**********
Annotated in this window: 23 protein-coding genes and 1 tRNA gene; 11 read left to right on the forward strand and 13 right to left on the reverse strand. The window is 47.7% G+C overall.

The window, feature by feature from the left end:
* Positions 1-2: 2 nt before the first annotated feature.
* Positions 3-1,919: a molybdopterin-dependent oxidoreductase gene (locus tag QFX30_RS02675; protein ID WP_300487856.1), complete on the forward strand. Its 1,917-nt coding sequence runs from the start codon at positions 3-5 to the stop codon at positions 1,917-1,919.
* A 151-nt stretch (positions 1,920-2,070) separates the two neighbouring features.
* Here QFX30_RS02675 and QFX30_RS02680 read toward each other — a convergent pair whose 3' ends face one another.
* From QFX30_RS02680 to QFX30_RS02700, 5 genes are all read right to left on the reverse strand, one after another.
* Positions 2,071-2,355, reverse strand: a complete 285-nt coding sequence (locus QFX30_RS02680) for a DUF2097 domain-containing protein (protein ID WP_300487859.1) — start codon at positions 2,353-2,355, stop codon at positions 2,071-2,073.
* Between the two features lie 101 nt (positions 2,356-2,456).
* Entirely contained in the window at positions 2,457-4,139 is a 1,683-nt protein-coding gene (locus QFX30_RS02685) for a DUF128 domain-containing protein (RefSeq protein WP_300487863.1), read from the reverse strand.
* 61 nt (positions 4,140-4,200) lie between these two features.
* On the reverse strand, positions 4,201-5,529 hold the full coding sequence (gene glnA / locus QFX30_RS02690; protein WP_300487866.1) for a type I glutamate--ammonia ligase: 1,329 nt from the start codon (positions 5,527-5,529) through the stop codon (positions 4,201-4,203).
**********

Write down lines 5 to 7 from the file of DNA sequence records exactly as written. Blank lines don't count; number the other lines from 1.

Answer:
* A 151-nt stretch (positions 1,920-2,070) separates the two neighbouring features.
* Here QFX30_RS02675 and QFX30_RS02680 read toward each other — a convergent pair whose 3' ends face one another.
* From QFX30_RS02680 to QFX30_RS02700, 5 genes are all read right to left on the reverse strand, one after another.